Shilston Barton, walled garden and gazebo west of Shilston Barton all listed Grade II.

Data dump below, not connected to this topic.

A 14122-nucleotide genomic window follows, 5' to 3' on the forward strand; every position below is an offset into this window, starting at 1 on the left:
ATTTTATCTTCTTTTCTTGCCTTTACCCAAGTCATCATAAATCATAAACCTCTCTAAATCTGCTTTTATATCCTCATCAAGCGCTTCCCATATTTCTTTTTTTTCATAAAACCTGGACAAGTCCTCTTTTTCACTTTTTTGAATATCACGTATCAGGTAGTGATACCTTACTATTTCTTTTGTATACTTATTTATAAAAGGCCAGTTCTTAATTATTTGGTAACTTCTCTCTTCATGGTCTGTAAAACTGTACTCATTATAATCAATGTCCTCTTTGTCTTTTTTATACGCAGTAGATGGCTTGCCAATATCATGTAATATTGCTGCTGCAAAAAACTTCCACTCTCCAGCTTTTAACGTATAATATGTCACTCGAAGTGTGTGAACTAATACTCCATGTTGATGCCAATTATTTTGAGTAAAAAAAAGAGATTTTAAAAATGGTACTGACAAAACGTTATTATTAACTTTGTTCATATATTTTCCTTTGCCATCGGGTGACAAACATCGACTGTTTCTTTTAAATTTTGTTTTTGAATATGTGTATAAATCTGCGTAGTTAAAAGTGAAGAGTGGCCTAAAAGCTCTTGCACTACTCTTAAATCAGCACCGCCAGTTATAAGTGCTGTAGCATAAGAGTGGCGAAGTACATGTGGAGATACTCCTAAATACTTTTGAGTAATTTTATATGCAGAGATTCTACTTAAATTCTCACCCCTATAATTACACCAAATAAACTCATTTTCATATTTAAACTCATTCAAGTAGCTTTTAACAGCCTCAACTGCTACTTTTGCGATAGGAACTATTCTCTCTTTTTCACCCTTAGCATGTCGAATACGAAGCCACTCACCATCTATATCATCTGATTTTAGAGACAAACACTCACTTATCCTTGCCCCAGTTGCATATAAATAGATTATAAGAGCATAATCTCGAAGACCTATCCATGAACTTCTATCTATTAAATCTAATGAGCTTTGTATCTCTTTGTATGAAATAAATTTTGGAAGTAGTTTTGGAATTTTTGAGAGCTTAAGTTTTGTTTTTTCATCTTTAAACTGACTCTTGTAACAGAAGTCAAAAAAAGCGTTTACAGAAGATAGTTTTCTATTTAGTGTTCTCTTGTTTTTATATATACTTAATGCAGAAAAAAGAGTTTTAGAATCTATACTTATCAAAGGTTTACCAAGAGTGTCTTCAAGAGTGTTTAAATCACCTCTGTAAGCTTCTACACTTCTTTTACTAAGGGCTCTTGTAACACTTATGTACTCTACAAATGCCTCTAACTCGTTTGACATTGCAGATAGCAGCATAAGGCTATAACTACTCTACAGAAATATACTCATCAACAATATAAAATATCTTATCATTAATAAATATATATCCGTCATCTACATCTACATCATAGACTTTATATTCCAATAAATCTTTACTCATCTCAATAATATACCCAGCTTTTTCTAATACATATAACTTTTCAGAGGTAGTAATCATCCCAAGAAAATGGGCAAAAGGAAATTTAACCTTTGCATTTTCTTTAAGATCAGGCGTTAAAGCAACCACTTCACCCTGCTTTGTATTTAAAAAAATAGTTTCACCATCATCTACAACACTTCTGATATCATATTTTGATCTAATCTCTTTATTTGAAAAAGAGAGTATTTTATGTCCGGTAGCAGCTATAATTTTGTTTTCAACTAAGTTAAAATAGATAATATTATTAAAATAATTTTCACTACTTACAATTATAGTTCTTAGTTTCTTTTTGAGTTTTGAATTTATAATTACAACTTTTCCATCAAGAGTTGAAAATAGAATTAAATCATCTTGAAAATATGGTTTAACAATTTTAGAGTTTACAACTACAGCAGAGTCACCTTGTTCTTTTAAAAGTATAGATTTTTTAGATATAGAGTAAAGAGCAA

Shilstone was owned by the Hill family from the late fourteenth century until c.1614 when it was acquired by the Savery family, a well known and prosperous gentry family who were involved in both farming and trade.Thomas Savery (1650- 1715), a cousin to the Savery who owned Shilstone in the late c17, was a leading water engineer and in 1714 was appointed Surveyor to the Royal Waterworks at Hampton Court. There were branches of the family who were equally prominent in Totnes, Dartmouth and Exeter. Shilstone remained the family seat until about 1784 when John Savery moved to Butcombe Court in Somerset. The present house, a large farmhouse, is a courtyard mansion which includes elements of the c.1813 rebuild that replaced the medieval manr. It was built in c.1813 and replaced a large manor house. A cursory glance at the landscape could suggest that there is little of any interest to the garden historian. There is a lack of established planting and ornamental trees with exception of one Veteran Chestnut and several Evergreen Oaks of c 1800. However, the ornamental landscape at Shilstone is extremely intriguing because of four surviving features. First, there is a series of terraces to the north, east and south west of the current house which link with the medieval building. Second, a stone built rectangular kitchen garden has an ornamental tower and, more interestingly, an unusual raised walk along the length of the back south-west facing wall. The tower appears to have been built in the early nineteenth century but the walkway would have been a curious feature to build at that date. But the main area of interest lies with the series of five rectangular stone-sided ponds descending the valley. The obvious question to ask is whether these are also vestiges from the medieval house as utilitarian fishponds, such as those which survive locally at Haccombe near Teignmouth, and are known to have existed at many other sites across the West Country. The history of these ponds is all the more interesting because of the survival of the fourth principal garden feature: this is a three vaulted water chamber built into the hillside between the site of the medieval house and the first of thethe ponds. The chamber is extremely well built and must have been expensive to build in both its design and execution. Behind it is an older chamber built deeper into the hillside. The C17 water theatre is concealed by the c18 triple arched grotto. Excavated by the late Christopher Currie, only a small section survives and includes the lower half of a pair of legs from on e of the many dancing figurines that would have adorned the facade.